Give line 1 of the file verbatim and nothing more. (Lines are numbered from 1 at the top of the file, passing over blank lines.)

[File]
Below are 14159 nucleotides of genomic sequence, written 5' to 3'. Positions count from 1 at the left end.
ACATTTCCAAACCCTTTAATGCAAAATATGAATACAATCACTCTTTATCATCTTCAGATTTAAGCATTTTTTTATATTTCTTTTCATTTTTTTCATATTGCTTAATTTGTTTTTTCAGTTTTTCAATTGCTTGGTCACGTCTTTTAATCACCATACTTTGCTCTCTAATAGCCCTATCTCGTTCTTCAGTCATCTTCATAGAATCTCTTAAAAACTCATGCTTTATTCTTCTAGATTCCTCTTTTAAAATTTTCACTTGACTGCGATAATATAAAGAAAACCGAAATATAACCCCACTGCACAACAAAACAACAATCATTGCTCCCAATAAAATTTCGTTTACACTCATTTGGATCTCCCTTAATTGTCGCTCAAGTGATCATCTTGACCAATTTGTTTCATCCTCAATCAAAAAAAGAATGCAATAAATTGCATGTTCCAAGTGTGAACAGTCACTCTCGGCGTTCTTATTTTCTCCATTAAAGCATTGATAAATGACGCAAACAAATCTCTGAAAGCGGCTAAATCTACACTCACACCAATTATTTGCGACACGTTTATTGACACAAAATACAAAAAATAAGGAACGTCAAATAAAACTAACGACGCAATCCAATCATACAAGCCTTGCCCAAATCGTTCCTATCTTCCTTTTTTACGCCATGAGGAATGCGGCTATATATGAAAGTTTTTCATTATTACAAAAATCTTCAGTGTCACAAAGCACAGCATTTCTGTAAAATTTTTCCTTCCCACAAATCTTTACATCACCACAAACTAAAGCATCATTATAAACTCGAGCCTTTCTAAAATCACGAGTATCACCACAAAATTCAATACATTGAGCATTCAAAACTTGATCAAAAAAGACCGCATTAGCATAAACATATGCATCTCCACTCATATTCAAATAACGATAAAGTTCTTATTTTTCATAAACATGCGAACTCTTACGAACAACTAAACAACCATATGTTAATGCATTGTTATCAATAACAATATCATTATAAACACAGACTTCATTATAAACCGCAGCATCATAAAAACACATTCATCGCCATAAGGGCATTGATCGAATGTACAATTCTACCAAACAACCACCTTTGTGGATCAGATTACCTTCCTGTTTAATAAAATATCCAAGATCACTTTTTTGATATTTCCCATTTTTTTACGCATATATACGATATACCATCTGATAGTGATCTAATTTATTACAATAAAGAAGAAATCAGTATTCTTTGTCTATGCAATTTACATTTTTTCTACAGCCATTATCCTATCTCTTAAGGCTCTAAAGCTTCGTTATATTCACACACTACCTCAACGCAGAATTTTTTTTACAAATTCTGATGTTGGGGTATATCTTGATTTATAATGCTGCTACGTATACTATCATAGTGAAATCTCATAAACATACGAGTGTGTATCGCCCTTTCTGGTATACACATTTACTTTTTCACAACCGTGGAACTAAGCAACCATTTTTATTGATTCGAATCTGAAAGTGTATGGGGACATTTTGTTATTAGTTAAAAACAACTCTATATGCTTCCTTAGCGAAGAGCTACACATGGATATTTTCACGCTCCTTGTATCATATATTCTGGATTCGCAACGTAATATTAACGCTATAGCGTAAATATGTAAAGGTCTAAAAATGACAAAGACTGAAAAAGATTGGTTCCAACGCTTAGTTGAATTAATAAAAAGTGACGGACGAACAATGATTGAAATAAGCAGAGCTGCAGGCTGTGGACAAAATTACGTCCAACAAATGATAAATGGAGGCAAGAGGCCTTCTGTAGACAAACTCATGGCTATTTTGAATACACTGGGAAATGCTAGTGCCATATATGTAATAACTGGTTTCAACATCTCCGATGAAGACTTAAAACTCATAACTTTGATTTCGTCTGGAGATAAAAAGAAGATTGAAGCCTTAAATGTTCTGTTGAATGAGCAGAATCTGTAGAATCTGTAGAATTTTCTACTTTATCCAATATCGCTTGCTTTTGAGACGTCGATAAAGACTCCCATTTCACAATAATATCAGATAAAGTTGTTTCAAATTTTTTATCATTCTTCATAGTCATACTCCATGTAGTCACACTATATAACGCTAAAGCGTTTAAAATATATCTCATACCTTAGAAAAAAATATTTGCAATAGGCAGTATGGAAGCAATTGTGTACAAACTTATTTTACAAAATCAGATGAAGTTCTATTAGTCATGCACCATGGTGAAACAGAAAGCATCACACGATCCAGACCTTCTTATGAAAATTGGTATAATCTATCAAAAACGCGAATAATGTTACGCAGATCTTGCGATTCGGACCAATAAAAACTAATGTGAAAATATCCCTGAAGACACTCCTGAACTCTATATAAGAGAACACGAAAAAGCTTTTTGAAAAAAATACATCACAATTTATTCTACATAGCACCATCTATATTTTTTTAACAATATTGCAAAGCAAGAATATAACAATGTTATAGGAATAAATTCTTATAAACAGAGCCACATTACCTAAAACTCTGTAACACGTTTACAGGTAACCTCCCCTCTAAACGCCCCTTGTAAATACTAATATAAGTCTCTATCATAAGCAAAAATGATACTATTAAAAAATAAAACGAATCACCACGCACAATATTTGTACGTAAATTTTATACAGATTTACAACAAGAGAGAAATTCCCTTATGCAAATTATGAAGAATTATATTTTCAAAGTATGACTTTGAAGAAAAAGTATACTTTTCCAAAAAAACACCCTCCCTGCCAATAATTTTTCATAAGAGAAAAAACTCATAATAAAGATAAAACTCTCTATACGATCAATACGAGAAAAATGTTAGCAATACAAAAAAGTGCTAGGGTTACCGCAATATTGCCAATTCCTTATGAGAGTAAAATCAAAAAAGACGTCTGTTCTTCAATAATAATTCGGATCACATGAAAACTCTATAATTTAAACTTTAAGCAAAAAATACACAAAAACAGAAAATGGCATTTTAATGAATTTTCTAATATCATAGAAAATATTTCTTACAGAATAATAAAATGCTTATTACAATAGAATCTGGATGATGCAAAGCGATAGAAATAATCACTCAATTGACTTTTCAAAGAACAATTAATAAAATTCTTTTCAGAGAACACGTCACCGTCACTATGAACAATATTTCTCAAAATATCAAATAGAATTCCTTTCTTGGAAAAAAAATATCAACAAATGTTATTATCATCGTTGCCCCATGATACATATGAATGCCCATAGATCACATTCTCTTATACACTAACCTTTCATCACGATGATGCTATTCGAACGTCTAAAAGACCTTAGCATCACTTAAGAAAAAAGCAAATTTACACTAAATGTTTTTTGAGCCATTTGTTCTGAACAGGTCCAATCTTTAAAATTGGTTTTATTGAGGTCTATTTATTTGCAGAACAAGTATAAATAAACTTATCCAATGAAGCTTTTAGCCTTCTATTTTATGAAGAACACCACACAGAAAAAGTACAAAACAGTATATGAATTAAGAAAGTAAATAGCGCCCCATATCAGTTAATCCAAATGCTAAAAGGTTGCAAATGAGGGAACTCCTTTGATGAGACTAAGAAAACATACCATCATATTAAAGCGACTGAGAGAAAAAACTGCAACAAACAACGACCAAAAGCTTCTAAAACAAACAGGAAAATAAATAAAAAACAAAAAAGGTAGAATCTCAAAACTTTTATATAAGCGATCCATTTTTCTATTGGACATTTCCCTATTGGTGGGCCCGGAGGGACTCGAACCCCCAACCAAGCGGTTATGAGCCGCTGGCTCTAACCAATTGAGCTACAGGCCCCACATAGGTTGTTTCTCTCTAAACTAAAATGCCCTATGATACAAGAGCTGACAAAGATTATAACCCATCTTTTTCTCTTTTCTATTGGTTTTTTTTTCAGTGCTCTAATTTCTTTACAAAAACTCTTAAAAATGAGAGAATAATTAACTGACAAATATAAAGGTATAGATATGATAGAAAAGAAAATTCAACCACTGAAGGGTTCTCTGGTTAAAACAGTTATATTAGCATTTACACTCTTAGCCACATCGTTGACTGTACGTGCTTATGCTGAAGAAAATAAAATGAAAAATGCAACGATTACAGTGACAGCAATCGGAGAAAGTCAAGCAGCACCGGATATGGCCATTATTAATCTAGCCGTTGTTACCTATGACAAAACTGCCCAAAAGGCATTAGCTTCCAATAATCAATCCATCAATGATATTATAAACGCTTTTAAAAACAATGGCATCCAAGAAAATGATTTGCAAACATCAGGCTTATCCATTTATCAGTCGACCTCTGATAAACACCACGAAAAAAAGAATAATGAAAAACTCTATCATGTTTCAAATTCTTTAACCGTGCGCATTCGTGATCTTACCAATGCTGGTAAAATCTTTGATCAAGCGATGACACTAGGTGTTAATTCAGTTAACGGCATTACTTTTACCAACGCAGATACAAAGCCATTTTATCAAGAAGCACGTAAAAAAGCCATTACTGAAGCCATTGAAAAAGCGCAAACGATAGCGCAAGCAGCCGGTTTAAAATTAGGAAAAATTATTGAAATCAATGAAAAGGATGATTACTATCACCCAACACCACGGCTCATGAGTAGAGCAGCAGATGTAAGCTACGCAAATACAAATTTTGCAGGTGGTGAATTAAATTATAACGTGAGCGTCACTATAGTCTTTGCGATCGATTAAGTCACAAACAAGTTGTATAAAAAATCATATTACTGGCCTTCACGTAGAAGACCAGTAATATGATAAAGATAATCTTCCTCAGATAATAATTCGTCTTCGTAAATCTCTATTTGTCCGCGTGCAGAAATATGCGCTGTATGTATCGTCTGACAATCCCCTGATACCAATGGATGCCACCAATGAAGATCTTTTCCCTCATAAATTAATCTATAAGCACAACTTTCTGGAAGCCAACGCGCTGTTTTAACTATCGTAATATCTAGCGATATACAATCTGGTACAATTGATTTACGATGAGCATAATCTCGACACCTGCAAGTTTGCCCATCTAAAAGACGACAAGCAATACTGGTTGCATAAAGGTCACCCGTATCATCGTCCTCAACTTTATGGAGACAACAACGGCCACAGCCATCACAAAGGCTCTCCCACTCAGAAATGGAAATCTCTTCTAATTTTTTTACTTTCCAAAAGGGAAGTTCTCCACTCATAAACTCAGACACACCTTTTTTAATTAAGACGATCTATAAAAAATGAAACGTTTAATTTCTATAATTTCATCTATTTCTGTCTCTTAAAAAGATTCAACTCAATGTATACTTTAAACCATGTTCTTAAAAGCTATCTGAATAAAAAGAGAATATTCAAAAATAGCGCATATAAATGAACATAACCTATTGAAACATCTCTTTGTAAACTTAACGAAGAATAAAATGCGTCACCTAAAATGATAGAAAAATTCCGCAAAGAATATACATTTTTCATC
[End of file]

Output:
Below are 14159 nucleotides of genomic sequence, written 5' to 3'. Positions count from 1 at the left end.